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Malusi Gigaba, South African Finance Minister

South African Finance Minister Malusi Gigaba says government expects the budget deficit to narrow to 3.5% over the next three years.

The Minister says this when he tabled the 2018 Budget at the National Assembly on 21 February 2018.

“The consolidated deficit is projected to narrow from 4.3% of GDP in 2017/18 to 3.5% in 2020/21.”

“The main budget primary deficit closes over the [the next three years], helping to stabilise the gross debt-to-GDP ratio at 56.2% of GDP in 2022/23, and declining thereafter.”

Gigaba says the fiscal proposals will cause economic discomfort, but they are necessary to protect the integrity of the public finances.

“Acting now to strengthen the fiscal position will improve the outlook for the economy and increase space for future investment growth.

“It is the right thing to do. We dare not borrow irresponsibly, leaving it to future generations to repay,” he says.

The Minister says government’s fiscal interventions also demand greater efficiency in the use of funds across the public sector.

He says government recognised the need to shift spending away from consumption towards higher investment.

“Over the past decade, the public sector has invested ZAR2.2 trillion in economic and social infrastructure. Yet weaknesses in project preparation, execution and delivery have resulted in lengthy delays and cost overruns,” he says. 

“To improve this, government has established a Budget Facility for Infrastructure, to standardize and improve the management of public infrastructure projects.”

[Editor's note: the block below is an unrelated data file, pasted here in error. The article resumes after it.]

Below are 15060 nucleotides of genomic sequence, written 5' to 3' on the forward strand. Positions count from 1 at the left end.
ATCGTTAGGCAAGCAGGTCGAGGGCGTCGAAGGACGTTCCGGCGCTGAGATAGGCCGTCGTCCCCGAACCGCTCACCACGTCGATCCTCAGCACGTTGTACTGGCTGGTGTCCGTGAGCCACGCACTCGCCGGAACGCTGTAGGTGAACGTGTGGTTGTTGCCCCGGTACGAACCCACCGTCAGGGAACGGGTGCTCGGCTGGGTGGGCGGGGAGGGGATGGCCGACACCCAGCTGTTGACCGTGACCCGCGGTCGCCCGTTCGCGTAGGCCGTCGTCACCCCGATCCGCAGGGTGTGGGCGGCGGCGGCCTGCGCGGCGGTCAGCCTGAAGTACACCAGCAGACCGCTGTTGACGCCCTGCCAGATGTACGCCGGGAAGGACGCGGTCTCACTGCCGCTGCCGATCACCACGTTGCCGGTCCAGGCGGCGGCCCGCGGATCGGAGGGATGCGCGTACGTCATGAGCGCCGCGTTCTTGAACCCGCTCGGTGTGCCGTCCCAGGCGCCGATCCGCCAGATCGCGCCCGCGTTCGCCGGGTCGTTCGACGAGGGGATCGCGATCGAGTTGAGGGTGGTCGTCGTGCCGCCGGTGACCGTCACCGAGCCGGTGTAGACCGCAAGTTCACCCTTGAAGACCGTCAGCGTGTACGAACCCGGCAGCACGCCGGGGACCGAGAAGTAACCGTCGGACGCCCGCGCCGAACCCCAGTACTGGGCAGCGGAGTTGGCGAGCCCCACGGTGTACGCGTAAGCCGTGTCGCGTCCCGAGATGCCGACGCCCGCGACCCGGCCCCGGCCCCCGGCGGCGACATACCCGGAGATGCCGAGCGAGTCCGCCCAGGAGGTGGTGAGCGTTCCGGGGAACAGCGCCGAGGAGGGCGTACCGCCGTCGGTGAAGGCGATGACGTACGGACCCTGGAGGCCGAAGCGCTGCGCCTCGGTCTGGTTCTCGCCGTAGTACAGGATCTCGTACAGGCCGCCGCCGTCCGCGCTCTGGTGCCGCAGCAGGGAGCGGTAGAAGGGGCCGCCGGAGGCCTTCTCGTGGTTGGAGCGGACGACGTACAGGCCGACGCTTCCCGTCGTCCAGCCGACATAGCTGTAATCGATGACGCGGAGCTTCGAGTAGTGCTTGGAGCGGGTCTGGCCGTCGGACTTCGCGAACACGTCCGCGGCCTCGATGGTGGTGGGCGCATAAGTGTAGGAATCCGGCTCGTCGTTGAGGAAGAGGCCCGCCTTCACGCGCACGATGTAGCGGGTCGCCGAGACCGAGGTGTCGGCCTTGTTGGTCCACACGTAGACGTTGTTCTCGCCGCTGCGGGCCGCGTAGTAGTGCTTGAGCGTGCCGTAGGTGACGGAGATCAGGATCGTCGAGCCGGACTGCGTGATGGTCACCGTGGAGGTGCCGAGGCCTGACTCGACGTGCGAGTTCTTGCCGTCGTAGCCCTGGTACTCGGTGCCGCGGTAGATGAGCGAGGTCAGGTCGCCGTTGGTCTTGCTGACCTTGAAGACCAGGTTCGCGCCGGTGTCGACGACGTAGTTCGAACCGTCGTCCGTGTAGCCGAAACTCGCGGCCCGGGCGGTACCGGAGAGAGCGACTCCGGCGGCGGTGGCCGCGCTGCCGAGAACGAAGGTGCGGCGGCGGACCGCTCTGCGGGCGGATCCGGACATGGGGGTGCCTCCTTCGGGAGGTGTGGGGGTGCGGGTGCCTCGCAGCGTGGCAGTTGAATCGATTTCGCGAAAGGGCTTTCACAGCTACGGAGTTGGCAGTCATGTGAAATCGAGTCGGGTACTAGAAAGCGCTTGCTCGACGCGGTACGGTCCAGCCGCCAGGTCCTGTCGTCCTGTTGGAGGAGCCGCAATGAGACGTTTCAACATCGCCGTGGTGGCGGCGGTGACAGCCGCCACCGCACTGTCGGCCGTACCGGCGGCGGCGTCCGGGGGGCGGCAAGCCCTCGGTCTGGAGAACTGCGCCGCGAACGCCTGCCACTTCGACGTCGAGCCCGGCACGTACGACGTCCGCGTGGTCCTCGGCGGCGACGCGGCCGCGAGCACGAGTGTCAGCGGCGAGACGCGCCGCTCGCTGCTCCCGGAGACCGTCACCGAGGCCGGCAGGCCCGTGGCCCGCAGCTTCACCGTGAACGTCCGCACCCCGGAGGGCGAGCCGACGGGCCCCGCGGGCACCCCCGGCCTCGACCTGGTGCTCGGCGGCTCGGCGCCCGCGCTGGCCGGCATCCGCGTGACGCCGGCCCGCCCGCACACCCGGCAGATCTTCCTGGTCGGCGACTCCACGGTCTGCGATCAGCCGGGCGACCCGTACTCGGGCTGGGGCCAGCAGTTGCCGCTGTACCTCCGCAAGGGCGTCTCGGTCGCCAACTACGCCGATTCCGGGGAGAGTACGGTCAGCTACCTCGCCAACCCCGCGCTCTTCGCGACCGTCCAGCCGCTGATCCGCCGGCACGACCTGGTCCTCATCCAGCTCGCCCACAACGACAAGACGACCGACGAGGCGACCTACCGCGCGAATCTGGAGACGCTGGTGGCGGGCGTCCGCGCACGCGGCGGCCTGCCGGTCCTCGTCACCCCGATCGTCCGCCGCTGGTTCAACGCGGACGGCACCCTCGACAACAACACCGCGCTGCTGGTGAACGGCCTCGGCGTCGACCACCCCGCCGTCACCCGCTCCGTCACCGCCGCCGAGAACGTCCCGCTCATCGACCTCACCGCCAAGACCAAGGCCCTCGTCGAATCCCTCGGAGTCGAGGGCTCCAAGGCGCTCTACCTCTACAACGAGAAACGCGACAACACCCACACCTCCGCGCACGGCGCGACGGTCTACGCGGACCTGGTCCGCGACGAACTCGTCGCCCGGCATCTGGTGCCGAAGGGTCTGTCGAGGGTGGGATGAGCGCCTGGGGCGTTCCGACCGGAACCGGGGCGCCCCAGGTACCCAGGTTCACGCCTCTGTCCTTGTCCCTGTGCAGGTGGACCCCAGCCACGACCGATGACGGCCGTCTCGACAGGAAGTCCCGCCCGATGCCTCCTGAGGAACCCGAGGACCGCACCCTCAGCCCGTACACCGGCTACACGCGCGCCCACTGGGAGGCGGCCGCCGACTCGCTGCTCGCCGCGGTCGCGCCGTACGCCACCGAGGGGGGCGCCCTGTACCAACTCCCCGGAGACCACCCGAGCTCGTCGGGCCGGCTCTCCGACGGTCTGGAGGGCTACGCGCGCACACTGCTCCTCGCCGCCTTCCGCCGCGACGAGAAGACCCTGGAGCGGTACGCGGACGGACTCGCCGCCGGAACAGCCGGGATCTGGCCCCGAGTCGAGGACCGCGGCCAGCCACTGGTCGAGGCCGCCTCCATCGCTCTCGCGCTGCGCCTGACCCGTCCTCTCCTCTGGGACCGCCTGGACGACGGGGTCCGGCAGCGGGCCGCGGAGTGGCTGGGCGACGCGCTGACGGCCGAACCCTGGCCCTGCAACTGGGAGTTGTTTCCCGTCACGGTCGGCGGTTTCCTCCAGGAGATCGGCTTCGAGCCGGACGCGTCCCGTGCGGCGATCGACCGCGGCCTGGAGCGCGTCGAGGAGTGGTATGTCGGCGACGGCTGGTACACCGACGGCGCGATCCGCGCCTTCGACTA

“To support higher levels of capital investment and maintenance, the state needs to contain the public-service wage bill. Government is working to ensure that the current wage negotiations process results in a fair and sustainable agreement.”

“This process will require careful consideration from all stakeholders.”

Expenditure ceiling revised down

Gigaba says the expenditure ceiling has been revised down marginally from what was presented in October.

He says, however, that the small revisions are underpinned by large reductions and re-allocations.

“In addition, all national and provincial departments were required to reduce their spending on administration. The reductions exclude compensation of employees, which is already subject to a ceiling,” the National Treasury said.

The National Treasury said that after taking account of the various adjustments to the framework, the expenditure ceiling has been revised down marginally over the medium term.

“In 2017/18, however, the expenditure ceiling is likely to be breached by ZAR2.9 billion as a result of the recapitalisation of South African Airways (SAA) and the South African Post Office.

“These appropriations total ZAR13.7 billion, partially offset by the use of the contingency reserve and projected underspending.”

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